I haven't read Bad for Business (1940), the Tecumseh Fox novel version of the Nero Wolfe novella "Bitter End" (1940), but I know I quite enjoyed reading another installment of the Nero Wolfe-Archie Goodwin saga. Bitter End ranks, I think, high among the Nero Wolfe novellas.
Reduced by the indisposition of his cook, Fritz, to tasting Tingley's Tidbits, Wolfe gets a quinine-tainted batch and is spewing liver fragments everywhere, including all over his unflappable professional assistant, Archie Goodwin. If anything could be calculated to vex Wolfe, this was it (Archie turns a liver-spotted cheek).
Soon Wolfe is investigating the question of who tainted the tidbits. Coincidentally, there is a pretty young "girl" who arrives on the scene, wanting him to investigate as well. Naturally murder must follow. Someone coshes Arthur Tingley, owner of Tingley's Tidbits, then cuts his throat. Suspects in his most unnatural death include employees, business rivals and family members.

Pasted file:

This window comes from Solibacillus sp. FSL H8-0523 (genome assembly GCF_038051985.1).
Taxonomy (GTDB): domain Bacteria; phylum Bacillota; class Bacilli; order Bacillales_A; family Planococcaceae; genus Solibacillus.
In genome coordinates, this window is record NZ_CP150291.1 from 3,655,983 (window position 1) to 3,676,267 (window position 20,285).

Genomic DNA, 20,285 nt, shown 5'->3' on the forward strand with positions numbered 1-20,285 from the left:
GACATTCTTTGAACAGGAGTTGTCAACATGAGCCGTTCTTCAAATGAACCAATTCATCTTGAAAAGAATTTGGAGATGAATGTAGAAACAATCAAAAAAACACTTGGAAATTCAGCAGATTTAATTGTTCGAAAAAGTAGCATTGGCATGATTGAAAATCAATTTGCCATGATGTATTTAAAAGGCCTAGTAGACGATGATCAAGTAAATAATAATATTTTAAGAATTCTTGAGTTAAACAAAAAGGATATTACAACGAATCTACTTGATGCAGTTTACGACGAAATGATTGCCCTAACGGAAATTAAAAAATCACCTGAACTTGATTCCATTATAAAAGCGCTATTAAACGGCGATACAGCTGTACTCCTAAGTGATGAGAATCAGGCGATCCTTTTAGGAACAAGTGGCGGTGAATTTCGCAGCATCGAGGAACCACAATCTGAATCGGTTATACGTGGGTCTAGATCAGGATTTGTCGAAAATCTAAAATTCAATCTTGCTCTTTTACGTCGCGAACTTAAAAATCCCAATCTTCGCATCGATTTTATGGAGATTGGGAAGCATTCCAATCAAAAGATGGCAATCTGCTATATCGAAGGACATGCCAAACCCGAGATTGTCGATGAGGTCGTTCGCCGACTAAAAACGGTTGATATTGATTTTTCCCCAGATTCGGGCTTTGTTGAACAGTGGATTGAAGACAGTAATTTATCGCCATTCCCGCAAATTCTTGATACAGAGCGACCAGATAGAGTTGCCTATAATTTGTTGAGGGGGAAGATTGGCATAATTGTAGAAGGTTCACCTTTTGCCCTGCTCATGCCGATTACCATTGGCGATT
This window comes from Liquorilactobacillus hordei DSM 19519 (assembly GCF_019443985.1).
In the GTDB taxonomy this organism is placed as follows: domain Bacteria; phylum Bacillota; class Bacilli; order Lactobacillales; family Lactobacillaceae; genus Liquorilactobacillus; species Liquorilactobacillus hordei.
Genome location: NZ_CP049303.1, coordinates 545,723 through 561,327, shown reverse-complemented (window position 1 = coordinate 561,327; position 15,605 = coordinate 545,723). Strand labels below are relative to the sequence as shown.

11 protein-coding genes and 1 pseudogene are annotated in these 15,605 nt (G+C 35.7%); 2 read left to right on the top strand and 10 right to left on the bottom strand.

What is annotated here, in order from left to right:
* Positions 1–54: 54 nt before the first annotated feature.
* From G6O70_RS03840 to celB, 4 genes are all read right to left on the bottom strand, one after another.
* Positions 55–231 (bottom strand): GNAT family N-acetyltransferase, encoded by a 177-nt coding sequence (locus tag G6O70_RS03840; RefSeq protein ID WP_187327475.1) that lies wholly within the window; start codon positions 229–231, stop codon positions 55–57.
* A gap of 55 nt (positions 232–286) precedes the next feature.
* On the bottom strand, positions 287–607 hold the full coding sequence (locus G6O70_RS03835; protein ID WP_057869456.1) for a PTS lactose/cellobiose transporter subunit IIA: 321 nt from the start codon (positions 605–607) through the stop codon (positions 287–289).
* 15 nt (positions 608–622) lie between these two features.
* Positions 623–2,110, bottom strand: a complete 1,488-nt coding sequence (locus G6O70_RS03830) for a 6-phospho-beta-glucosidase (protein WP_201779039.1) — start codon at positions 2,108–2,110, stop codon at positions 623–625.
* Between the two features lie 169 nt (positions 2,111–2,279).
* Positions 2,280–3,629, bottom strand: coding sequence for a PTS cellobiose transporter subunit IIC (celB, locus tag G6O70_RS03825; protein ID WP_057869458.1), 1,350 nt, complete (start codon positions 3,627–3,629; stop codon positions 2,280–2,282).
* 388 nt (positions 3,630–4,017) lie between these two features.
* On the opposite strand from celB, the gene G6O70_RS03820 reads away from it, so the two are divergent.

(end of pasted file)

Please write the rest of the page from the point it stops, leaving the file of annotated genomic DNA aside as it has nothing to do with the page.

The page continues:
And there's also something fans don't always get in Stout tales, which is a fairly clued, interesting little murder problem. Like all good Stout, Bitter End goes down smooth.
Coming Soon: my review of "Frame-Up for Murder" (1958), the second novella in Death Times Three.